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Complain all you like about the offensive woes of the San Diego Padres. The NL West is there for the taking.

Los Angeles and San Francisco are done, Colorado is incapable of anything other than win a few, lose a few, and Arizona simply has to cool off. They have to. The question is, how much? The other question is: How well can the Padres play to win the flag?

By the way, those offensive woes aren’t what they were previously thought to be. Brian Giles, in particular, has started to power the ball, which is a huge deal, Khalil Greene, on base percentage be damned, is on his way to a 100 RBI season, and the club has shown remarkable ability to score runs late and in bunches, which is something they haven’t done throughout. That’s how you win divisions. It doesn’t mean you have to do it every single day, but that’s how you win divisions.

While some of Kevin Towers’ moves to bolster the offense may or may not pay off long-term, they’ve helped win individual ball games short-term, and these things add up. Scott Hairston helped win a couple of games, Morgan Ensberg another, and Milton Bradley, a handful before he got hurt, as predicted here. That’s how you win divisions.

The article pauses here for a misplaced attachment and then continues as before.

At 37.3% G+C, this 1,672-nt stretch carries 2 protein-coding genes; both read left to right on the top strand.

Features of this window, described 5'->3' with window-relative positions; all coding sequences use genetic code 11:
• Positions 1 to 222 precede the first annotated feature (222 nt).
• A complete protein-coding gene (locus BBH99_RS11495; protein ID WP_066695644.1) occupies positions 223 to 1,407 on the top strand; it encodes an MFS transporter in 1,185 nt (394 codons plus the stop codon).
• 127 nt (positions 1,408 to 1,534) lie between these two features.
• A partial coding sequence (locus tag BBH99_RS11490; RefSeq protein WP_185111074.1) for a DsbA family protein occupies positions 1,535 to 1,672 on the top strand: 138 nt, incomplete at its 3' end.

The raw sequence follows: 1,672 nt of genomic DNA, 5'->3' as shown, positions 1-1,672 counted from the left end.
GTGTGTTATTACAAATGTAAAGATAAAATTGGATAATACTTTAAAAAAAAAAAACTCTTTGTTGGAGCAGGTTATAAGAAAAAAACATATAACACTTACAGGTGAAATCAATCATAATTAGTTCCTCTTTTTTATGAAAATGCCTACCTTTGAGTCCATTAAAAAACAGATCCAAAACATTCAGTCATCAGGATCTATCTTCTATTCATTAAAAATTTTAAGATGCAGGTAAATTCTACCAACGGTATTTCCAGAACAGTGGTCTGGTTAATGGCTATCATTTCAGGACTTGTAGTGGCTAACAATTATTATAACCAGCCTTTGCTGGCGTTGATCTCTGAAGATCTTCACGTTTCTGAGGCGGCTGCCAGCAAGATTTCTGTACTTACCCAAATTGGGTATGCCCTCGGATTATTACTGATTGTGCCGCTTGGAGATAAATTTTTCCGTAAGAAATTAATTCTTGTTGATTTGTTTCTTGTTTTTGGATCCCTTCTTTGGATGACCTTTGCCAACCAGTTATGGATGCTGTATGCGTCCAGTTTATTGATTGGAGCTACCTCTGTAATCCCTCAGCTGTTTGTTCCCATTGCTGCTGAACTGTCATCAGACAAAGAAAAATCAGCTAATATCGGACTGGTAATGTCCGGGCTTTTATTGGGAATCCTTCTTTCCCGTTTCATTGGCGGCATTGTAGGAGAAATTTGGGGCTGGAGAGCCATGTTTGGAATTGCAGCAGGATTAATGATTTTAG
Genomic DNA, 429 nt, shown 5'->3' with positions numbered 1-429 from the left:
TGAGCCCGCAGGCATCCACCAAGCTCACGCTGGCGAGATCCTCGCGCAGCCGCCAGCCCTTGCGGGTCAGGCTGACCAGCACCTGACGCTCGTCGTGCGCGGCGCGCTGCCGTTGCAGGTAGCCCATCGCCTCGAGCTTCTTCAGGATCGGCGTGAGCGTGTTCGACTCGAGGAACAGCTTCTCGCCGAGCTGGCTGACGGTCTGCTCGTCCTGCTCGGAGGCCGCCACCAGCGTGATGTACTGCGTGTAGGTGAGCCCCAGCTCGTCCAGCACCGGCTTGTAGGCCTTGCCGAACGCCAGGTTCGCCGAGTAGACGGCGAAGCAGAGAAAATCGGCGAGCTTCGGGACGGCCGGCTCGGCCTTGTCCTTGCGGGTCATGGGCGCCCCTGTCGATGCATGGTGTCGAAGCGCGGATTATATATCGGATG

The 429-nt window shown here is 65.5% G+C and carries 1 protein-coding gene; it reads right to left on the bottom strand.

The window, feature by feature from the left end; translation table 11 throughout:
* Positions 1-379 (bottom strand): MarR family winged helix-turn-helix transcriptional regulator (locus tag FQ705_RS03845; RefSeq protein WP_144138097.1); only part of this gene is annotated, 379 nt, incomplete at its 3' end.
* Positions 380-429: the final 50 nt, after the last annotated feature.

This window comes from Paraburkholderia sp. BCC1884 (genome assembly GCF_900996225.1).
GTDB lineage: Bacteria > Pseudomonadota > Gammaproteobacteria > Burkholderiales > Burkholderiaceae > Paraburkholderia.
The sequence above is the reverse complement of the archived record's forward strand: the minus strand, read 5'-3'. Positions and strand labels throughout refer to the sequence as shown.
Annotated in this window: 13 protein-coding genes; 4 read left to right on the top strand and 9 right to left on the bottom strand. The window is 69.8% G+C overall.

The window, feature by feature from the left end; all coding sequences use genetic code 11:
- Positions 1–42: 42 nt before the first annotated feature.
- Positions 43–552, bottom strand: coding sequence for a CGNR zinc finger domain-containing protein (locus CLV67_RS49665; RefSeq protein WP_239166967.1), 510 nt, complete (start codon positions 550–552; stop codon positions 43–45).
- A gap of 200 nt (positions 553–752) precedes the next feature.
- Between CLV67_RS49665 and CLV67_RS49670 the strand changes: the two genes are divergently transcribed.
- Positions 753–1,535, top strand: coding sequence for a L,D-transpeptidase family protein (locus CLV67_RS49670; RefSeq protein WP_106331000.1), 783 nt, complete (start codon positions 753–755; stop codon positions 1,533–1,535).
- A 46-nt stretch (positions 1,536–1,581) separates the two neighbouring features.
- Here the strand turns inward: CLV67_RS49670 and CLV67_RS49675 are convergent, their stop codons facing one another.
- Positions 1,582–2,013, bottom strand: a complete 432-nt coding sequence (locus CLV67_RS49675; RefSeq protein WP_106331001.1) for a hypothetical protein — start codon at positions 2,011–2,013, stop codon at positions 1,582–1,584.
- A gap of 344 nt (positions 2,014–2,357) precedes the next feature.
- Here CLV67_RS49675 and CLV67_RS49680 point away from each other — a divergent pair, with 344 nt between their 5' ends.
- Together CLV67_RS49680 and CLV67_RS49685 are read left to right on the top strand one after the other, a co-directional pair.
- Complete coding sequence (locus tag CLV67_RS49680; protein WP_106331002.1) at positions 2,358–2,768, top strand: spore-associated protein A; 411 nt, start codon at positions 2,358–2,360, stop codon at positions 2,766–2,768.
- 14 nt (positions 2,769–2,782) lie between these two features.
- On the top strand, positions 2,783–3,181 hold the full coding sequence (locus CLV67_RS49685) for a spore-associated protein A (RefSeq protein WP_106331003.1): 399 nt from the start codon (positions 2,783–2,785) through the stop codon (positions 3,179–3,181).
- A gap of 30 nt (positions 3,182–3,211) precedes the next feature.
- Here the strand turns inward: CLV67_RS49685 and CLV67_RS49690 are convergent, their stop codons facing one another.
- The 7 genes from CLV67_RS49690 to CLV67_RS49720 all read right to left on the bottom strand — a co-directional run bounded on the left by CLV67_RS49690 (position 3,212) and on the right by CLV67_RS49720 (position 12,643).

But with someone like Bradley, he’s they type of player that, if he can just muster a good chunk of September, and perhaps October healthy, he can take a club to the next level.

Just a few weeks ago, it looked as though Chris Young was going be the Padre to factor in the Cy Young Award voting, with Jake Peavy having to settle for having a fine season. Now it’s the other way around. Peavy is among the top group of NL starters, with Brandon Webb, Carlos Zambrano and perhaps one or two others, and he’s as good a shot at it any of them.

Towers has tinkered, and the team is in what is now a two-team race. He’s got to be pleased with the work he’s done. My guess is he’s almost done tinkering. Perhaps one more piece of the puzzle.

— HOWARD COLE

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